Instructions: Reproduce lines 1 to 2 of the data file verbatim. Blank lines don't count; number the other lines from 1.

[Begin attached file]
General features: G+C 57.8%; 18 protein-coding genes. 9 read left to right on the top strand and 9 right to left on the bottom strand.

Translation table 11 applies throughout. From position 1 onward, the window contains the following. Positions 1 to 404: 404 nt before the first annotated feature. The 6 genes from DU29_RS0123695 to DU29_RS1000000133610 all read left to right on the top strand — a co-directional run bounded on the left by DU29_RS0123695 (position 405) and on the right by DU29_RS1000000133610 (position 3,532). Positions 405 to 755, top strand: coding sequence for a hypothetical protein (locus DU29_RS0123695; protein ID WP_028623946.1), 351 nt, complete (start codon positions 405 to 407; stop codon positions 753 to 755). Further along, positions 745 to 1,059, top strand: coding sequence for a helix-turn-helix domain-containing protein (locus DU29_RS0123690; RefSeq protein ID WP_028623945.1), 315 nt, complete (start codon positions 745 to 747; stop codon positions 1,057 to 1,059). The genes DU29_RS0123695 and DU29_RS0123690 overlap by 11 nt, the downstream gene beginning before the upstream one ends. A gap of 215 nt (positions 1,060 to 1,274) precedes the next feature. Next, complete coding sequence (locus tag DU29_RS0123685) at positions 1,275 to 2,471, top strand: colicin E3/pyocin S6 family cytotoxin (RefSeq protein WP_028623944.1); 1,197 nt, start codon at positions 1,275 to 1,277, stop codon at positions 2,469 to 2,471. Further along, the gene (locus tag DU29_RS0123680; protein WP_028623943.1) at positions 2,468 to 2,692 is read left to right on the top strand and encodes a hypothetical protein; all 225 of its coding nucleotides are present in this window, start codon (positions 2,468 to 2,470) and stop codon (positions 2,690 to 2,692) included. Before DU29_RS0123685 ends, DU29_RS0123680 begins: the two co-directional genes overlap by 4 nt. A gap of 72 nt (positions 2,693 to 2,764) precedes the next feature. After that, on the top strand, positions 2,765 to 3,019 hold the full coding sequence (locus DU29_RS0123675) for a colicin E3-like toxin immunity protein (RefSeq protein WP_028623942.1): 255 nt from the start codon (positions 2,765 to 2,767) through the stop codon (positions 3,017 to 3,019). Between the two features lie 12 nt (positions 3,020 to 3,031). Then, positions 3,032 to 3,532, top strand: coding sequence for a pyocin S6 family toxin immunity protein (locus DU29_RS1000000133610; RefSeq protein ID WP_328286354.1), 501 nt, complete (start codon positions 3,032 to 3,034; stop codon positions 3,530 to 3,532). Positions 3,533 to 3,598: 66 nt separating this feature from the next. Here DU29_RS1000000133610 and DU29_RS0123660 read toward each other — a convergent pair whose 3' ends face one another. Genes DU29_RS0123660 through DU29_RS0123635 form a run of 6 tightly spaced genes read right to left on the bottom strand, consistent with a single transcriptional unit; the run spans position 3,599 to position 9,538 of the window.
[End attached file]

General features: G+C 57.8%; 18 protein-coding genes. 9 read left to right on the top strand and 9 right to left on the bottom strand.

Translation table 11 applies throughout. From position 1 onward, the window contains the following. Positions 1 to 404: 404 nt before the first annotated feature. The 6 genes from DU29_RS0123695 to DU29_RS1000000133610 all read left to right on the top strand — a co-directional run bounded on the left by DU29_RS0123695 (position 405) and on the right by DU29_RS1000000133610 (position 3,532). Positions 405 to 755, top strand: coding sequence for a hypothetical protein (locus DU29_RS0123695; protein ID WP_028623946.1), 351 nt, complete (start codon positions 405 to 407; stop codon positions 753 to 755). Further along, positions 745 to 1,059, top strand: coding sequence for a helix-turn-helix domain-containing protein (locus DU29_RS0123690; RefSeq protein ID WP_028623945.1), 315 nt, complete (start codon positions 745 to 747; stop codon positions 1,057 to 1,059). The genes DU29_RS0123695 and DU29_RS0123690 overlap by 11 nt, the downstream gene beginning before the upstream one ends. A gap of 215 nt (positions 1,060 to 1,274) precedes the next feature. Next, complete coding sequence (locus tag DU29_RS0123685) at positions 1,275 to 2,471, top strand: colicin E3/pyocin S6 family cytotoxin (RefSeq protein WP_028623944.1); 1,197 nt, start codon at positions 1,275 to 1,277, stop codon at positions 2,469 to 2,471. Further along, the gene (locus tag DU29_RS0123680; protein WP_028623943.1) at positions 2,468 to 2,692 is read left to right on the top strand and encodes a hypothetical protein; all 225 of its coding nucleotides are present in this window, start codon (positions 2,468 to 2,470) and stop codon (positions 2,690 to 2,692) included. Before DU29_RS0123685 ends, DU29_RS0123680 begins: the two co-directional genes overlap by 4 nt. A gap of 72 nt (positions 2,693 to 2,764) precedes the next feature. After that, on the top strand, positions 2,765 to 3,019 hold the full coding sequence (locus DU29_RS0123675) for a colicin E3-like toxin immunity protein (RefSeq protein WP_028623942.1): 255 nt from the start codon (positions 2,765 to 2,767) through the stop codon (positions 3,017 to 3,019). Between the two features lie 12 nt (positions 3,020 to 3,031). Then, positions 3,032 to 3,532, top strand: coding sequence for a pyocin S6 family toxin immunity protein (locus DU29_RS1000000133610; RefSeq protein ID WP_328286354.1), 501 nt, complete (start codon positions 3,032 to 3,034; stop codon positions 3,530 to 3,532). Positions 3,533 to 3,598: 66 nt separating this feature from the next. Here DU29_RS1000000133610 and DU29_RS0123660 read toward each other — a convergent pair whose 3' ends face one another. Genes DU29_RS0123660 through DU29_RS0123635 form a run of 6 tightly spaced genes read right to left on the bottom strand, consistent with a single transcriptional unit; the run spans position 3,599 to position 9,538 of the window.